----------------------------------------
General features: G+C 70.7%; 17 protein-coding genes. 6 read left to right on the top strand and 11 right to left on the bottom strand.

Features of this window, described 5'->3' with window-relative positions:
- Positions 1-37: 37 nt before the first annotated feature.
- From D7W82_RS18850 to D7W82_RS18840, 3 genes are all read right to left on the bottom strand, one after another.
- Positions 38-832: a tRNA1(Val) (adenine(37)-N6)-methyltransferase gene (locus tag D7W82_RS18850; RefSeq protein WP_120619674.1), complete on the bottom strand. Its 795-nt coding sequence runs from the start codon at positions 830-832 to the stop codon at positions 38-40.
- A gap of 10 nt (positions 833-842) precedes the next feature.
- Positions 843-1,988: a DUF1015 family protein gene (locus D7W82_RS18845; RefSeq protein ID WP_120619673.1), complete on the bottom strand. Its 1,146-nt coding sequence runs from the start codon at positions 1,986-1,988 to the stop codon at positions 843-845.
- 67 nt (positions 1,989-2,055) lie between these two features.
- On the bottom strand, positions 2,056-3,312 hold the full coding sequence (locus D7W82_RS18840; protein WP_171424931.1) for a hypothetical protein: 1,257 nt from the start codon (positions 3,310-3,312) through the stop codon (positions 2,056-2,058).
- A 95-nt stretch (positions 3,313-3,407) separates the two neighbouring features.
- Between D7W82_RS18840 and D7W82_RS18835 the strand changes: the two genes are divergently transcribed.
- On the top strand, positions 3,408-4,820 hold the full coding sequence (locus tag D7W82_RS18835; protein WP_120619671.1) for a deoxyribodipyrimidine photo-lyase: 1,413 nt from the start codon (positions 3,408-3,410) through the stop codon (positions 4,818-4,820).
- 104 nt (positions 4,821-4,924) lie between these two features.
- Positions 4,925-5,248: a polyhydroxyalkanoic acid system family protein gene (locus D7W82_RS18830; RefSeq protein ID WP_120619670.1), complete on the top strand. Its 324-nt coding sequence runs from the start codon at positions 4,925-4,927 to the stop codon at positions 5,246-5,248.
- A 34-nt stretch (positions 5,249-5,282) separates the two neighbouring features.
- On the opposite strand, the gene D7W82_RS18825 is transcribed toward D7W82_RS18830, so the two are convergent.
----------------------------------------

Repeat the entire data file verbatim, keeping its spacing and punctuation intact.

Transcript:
General features: G+C 70.7%; 17 protein-coding genes. 6 read left to right on the top strand and 11 right to left on the bottom strand.

Features of this window, described 5'->3' with window-relative positions:
- Positions 1-37: 37 nt before the first annotated feature.
- From D7W82_RS18850 to D7W82_RS18840, 3 genes are all read right to left on the bottom strand, one after another.
- Positions 38-832: a tRNA1(Val) (adenine(37)-N6)-methyltransferase gene (locus tag D7W82_RS18850; RefSeq protein WP_120619674.1), complete on the bottom strand. Its 795-nt coding sequence runs from the start codon at positions 830-832 to the stop codon at positions 38-40.
- A gap of 10 nt (positions 833-842) precedes the next feature.
- Positions 843-1,988: a DUF1015 family protein gene (locus D7W82_RS18845; RefSeq protein ID WP_120619673.1), complete on the bottom strand. Its 1,146-nt coding sequence runs from the start codon at positions 1,986-1,988 to the stop codon at positions 843-845.
- 67 nt (positions 1,989-2,055) lie between these two features.
- On the bottom strand, positions 2,056-3,312 hold the full coding sequence (locus D7W82_RS18840; protein WP_171424931.1) for a hypothetical protein: 1,257 nt from the start codon (positions 3,310-3,312) through the stop codon (positions 2,056-2,058).
- A 95-nt stretch (positions 3,313-3,407) separates the two neighbouring features.
- Between D7W82_RS18840 and D7W82_RS18835 the strand changes: the two genes are divergently transcribed.
- On the top strand, positions 3,408-4,820 hold the full coding sequence (locus tag D7W82_RS18835; protein WP_120619671.1) for a deoxyribodipyrimidine photo-lyase: 1,413 nt from the start codon (positions 3,408-3,410) through the stop codon (positions 4,818-4,820).
- 104 nt (positions 4,821-4,924) lie between these two features.
- Positions 4,925-5,248: a polyhydroxyalkanoic acid system family protein gene (locus D7W82_RS18830; RefSeq protein ID WP_120619670.1), complete on the top strand. Its 324-nt coding sequence runs from the start codon at positions 4,925-4,927 to the stop codon at positions 5,246-5,248.
- A 34-nt stretch (positions 5,249-5,282) separates the two neighbouring features.
- On the opposite strand, the gene D7W82_RS18825 is transcribed toward D7W82_RS18830, so the two are convergent.